The Hong Kong Umbrella Movement: A post-mortem

Emeritus Professor John Wong, Department of History and Jocelyn Chey, Visiting Professor in the School of Languages and Cultures

Co-presented with the China Studies Centre


Former Australian Consul-General Jocelyn Chey and historian John Wong have an extensive knowledge of Hong Kong after decades of research and engagement with its past and present. During fieldwork in the Chinese mainland and Hong Kong over recent months they have looked into the underlying causes of the "Umbrella Movement", which took the former British colony by storm in the second half of 2014. They will share their findings and their latest thoughts in this public forum.

ABOUT THE SPEAKERS

Professor John Wong

John Y. Wong is Emeritus Professor in the Department of History at the University of Sydney. He is nationally and internationally regarded for his scholarship in two areas: the history of Anglo-Chinese relation in the nineteenth century, with particular reference to the causes of the Second Opium War; and the life and political beliefs of Sun Yatsen. In 1998 he published Deadly Dreams: Opium, Imperialism, and the ‘Arrow’ War (1856-1860) in China and has also published several books in Mandarin on the subject of Sun Yatsen. Professor Wong has held visiting scholarship positions at the University of Cambridge, Stanford University and the University of Hawaii. He was elected a Fellow of the Royal Historical Society (Britain) in 1978, a Fellow of the Academy of the Social Sciences in Australia in 2000, and a Fellow of the Australian Academy of the Humanities in 2011.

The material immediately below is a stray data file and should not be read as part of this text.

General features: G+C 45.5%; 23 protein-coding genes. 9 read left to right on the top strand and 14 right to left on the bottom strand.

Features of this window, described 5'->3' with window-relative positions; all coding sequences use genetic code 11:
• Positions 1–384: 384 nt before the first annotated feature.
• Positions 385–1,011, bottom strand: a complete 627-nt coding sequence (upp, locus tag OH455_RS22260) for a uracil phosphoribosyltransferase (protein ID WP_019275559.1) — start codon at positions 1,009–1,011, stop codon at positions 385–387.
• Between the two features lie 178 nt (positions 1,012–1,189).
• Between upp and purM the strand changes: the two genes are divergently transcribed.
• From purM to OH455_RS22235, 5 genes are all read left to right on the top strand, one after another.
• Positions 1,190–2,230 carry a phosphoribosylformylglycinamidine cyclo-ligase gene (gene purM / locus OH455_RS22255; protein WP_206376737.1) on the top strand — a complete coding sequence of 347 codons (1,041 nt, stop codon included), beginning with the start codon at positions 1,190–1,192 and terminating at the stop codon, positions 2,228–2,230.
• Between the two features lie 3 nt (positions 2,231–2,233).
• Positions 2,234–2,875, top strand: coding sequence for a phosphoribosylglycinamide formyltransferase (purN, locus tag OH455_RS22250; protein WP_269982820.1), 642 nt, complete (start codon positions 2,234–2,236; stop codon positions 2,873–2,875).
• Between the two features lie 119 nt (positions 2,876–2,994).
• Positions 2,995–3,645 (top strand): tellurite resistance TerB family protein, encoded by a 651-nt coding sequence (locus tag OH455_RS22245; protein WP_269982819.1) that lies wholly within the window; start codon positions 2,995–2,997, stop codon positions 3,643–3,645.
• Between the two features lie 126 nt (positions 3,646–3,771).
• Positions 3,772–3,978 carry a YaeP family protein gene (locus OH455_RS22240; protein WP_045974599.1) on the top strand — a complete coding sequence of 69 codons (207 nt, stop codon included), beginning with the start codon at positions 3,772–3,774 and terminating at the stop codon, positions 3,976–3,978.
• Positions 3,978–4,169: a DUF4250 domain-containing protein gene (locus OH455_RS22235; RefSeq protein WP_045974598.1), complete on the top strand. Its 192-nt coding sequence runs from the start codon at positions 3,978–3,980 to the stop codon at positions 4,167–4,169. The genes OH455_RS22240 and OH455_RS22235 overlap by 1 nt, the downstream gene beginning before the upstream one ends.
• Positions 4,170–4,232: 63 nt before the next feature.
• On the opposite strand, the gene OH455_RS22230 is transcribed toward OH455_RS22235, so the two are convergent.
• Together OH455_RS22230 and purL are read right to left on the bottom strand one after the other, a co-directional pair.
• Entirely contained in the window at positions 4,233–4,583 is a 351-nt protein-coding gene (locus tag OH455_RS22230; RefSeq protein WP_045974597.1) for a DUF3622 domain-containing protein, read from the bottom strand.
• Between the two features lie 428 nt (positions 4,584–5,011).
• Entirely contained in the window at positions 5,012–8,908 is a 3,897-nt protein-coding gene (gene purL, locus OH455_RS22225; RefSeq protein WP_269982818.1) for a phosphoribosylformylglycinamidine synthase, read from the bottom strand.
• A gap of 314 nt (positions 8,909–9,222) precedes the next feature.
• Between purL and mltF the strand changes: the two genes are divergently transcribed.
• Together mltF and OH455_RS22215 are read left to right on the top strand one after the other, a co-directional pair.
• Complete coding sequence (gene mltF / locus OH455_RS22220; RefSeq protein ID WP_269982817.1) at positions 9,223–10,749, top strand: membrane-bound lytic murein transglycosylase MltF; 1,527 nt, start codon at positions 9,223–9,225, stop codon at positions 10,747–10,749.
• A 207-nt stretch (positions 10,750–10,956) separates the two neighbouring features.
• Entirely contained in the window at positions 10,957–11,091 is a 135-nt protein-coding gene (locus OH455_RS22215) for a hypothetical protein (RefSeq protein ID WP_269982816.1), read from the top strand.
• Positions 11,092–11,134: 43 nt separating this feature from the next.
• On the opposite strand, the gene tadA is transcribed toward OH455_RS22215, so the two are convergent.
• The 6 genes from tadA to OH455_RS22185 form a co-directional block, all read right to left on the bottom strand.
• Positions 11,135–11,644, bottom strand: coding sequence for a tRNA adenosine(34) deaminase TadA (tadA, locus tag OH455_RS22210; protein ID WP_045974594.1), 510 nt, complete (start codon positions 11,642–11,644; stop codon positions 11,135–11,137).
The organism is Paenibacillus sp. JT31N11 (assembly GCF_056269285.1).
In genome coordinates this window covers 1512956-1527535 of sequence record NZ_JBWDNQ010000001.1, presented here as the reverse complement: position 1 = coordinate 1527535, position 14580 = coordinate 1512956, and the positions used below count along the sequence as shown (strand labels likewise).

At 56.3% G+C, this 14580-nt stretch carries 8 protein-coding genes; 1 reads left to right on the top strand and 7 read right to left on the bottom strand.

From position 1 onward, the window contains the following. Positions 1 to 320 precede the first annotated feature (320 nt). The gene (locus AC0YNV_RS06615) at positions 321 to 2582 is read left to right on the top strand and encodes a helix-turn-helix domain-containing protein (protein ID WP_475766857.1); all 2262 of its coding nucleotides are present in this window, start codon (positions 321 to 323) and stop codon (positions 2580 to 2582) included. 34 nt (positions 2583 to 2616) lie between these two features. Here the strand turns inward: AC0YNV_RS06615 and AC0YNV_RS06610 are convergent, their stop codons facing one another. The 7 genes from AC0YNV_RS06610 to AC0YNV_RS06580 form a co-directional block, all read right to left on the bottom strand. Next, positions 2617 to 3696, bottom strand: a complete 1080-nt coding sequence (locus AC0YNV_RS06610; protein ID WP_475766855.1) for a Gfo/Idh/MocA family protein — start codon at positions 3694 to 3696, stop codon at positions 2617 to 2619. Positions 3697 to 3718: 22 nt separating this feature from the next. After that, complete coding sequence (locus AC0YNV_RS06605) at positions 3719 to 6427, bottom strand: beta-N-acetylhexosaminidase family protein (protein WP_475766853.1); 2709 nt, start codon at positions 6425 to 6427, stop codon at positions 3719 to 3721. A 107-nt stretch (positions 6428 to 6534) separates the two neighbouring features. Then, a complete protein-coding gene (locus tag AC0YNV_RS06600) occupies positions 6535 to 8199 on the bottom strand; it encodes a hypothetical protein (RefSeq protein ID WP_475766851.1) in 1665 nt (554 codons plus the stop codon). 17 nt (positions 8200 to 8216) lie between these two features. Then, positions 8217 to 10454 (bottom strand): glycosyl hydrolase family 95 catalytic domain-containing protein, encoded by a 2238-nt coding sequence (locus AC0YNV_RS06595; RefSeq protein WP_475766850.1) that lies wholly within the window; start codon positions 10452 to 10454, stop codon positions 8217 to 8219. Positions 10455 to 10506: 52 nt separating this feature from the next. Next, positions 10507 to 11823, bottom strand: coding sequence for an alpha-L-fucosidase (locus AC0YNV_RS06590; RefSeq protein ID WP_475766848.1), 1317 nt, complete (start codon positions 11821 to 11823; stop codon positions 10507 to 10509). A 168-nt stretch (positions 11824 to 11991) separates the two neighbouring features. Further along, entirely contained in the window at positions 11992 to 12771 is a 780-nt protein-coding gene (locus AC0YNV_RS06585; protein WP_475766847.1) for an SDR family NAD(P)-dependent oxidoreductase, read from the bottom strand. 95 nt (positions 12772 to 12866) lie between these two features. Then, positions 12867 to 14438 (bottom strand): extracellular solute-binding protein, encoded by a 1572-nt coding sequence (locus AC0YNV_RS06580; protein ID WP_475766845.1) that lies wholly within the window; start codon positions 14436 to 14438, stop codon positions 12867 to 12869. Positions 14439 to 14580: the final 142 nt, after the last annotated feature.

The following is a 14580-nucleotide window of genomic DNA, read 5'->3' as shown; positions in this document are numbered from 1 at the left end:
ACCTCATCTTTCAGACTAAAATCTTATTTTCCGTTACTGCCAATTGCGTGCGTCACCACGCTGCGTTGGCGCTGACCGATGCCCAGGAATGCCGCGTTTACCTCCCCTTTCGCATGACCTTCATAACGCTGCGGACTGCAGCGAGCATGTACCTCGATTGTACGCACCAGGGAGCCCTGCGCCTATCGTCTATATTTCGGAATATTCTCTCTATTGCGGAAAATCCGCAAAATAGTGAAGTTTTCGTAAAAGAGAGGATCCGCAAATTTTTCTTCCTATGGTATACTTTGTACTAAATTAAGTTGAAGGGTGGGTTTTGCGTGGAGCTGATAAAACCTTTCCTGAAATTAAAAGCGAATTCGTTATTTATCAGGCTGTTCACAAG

Jocelyn Chey


Jocelyn Chey is a Visiting Professor in the School of Languages and Cultures, University of Sydney. She was previously a senior officer in the Australian Department of Foreign Affairs and Trade, her last posting being as Consul General in Hong Kong and Macau. She is a Life Member of the Oriental Society of Australia, Patron of the Australian International School of Hong Kong and a Councillor of the Australian Institute of International Affairs New South Wales. She was awarded the Australia-China Council Medal in 2008 for contributions to the development of relations between Australia and China. In 2009 she was honoured with the Medal of Australia and made a Fellow of the AIIA.